Matt Vasgersian, the MLB Network and Fox Sports national play-by-play man who turned 49 this week, grew up in Culver City and graduated from USC before calling games for the Milwaukee Brewers (1997-2001) and San Diego Padres (2002-08). He joined the MLB Network for its 2009 launch and has a regular spot with Lauren Shehadi and Mark DeRosa from 7-to-10 a.m. on “MLB Central” each weekday during the season. And because of his role in calling the World Series for the MLB International feed, he ended up calling an inning of Game 1 of the 2015 World Series when Fox temporarily lost its power.
Vasgersian shares his thoughts on Scully:
“Growing up in L.A. and going to USC in the late 1980s, I may have listened more to Angels games because I was an American League kid. The first time I had an opportunity to meet him, I was too shy to say hello. It was my junior year at USC, the summer of 1988, and I won one of those ‘Think Blue’ contests, where you write a 25-word essay about why you want to be a grounds keeper or a scoreboard operator. I wanted to be a radio broadcaster, and the prize was doing a half inning into a tape deck with Al Downing. You got to sit in the press box in an unused booth, and at one point I saw Vin leave his booth for some reason, and he walked past me and smiled and I was star struck and too shy to respond.
“I did finally get to meet him in 1998, when I was working for the Brewers and they just joined the National League. I couldn’t get the courage up to talk to him before the first game of the series when we were at Dodger Stadium, but I knew then what I know now about how personable and down to earth he is, I wouldn’t have been so intimidated. Here’s a 29-year-old kid, I’ll just save him the trouble of pretending he’s interested in talking to me. But what happened was that during our first game broadcasting, I could kind of hear through the press box wall, through the headsets and the plaster, Vin calling the same game on TV and radio that I was calling. My God, why am I here? How did this happen? So I was trying to listen to him as I was doing my game, and it was ridiculous. I’m weaving a terrible story in between the action and then I lay out for 30 seconds, and I can hear Vin talking about the same player’s story, the same sort of material, far more eloquently, and it just reaffirmed that he’s at a level no one else is at. I’m a young guy not feeling real secure, and then hearing Vin on the same game … man.
“When I was with the Padres, I knew Vin always had a routine before games and could have been reluctant to give pregame interviews, but we would ask him, and he’d agree, and it would always make me feel pretty good when that happened. You approach him tentatively, but then he makes you feel like an idiot for even feeling that way because he was so gracious.
“I was able to visit with him recently at Dodger Stadium (when Fox Sports had a Saturday afternoon telecast that was also airing on SportsNet LA) and the first thing I couldn’t believe were all the demands on his time. It was staggering. I think it became vogue for players to go up to the press box – whether it was Bryce Harper or David Ortiz or whomever – and say hello to him, and he was always so gracious to make the time. But to get that time to say hi – he was so vibrant and loves what he’s doing.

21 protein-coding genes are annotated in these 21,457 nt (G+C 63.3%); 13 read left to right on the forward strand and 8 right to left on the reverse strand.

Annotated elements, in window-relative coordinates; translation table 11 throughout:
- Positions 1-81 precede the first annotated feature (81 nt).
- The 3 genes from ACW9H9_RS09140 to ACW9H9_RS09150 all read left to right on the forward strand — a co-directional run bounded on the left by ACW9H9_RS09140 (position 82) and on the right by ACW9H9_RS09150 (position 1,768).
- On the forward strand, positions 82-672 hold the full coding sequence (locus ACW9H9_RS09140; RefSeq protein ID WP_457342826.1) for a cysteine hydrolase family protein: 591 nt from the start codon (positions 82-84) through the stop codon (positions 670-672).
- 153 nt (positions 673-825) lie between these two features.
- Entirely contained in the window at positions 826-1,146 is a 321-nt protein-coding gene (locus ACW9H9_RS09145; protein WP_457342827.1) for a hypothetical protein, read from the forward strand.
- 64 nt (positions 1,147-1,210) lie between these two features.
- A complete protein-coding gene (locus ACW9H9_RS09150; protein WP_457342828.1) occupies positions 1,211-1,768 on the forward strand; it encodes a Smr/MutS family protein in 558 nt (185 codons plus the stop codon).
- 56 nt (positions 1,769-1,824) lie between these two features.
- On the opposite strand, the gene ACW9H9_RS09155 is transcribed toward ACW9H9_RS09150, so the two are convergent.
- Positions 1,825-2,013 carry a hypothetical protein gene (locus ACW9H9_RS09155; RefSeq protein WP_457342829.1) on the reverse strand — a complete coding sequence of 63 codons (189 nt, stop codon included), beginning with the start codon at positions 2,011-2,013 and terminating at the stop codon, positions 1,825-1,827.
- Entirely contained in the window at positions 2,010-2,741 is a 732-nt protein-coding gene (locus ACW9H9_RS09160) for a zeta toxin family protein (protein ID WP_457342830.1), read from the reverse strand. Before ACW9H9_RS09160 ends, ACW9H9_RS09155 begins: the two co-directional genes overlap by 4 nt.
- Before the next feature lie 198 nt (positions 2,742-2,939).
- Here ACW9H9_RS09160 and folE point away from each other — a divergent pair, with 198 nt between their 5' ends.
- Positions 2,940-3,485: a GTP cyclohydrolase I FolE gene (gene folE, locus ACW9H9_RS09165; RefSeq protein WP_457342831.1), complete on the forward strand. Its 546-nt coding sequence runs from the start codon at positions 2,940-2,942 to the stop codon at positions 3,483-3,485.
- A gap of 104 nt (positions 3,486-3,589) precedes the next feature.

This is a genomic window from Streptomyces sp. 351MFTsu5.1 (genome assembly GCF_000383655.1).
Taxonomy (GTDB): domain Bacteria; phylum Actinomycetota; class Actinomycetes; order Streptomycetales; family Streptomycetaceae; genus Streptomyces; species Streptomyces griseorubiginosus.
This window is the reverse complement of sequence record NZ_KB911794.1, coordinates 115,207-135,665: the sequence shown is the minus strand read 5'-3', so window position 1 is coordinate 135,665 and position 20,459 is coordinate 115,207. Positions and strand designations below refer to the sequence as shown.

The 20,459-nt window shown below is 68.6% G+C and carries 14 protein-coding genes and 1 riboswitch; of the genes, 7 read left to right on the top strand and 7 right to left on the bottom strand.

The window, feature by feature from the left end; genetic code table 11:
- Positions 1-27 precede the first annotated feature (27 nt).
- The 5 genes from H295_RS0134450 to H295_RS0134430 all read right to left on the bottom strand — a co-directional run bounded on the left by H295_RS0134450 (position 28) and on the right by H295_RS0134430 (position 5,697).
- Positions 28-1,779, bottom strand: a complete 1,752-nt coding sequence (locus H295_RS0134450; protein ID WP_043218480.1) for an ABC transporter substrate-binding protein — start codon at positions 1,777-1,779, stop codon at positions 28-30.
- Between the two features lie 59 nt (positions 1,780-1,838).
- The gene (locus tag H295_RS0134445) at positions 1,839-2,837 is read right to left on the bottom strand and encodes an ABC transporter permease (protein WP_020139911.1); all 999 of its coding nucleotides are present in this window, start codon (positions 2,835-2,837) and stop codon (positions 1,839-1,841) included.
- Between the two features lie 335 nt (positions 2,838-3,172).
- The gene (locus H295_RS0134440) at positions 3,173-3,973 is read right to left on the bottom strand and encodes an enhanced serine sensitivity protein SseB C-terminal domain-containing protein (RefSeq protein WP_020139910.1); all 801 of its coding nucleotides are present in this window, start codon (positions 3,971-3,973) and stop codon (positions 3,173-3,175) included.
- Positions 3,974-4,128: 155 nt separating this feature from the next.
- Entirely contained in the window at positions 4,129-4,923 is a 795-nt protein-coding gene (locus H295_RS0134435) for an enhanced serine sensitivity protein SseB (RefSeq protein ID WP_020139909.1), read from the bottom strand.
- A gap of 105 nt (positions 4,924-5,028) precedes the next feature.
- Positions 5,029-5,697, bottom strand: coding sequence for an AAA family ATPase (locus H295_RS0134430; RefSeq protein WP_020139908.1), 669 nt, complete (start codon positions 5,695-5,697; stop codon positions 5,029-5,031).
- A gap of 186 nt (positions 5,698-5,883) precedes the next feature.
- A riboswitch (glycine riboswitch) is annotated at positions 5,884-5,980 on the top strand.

“We talked about living in New York and New Jersey and he shared with me about how he lived across the bridge in Jersey in the Teaneck/Fort Lee area, with the cable cars and the subway era and the glory days of the boroughs. It was awesome.
“There are nuggets you pick up from Vin without him even trying to teach you. There are two of them that stand out for me. One is about the endless debate of whether or not you say on the air that a no-hitter is going on. When I find myself in an argument about this with some uneducated broadcasters, all I have to say is: Vin Scully says the same thing I’m saying. Once an announcer inserts himself into the dialogue of the game, he’s trying to steal that story and now it’s about him not calling it. You’ve made the game about you, when it’s your duty to inform the fans. That’s always stayed with me.
“I also read long ago when he was asked about who he enjoyed listening to. He never fell into that trap. His response was: I don’t listen to other broadcasters, not out of disrespect, but I want to stay true to who I am and not subconsciously steal someone else’s work. And here is the guy who we’ve all been influenced by. What a great lesson, but then, if we took that advice, he’d never have had such a positive influence on all our careers – how to love the game, remain positive and professional, how to conduct yourself. He’s influenced all of us. There are imitators out there who might not even know they’re doing it.
“There are a lot of people here at the MLB Network who have never met Vin, and I don’t claim to be close by any stretch, but when the conversation is about him, first and foremost I try to convey what a great person he is. If there was ever a broadcaster who could justifiably be snobby or stand-off, it’s him. That could be his birthright. But you always take away the genuine humanity that he has. When you’re that great, you don’t need to keep reminding people of that.”
= Previous Scully media memory stories:
= Ross Porter, Charley Steiner and Dick Enberg
= Joe Davis and a second entry later.
= Fred Claire
= Derrick Hall
= Josh Rawitch
= Joe Jareck
= Mark Langill
= Toby Zwikel
= Steve Brener
= John Olguin
= Brent Shyer
= Jon Weisman
= David Vassegh
= Jon SooHoo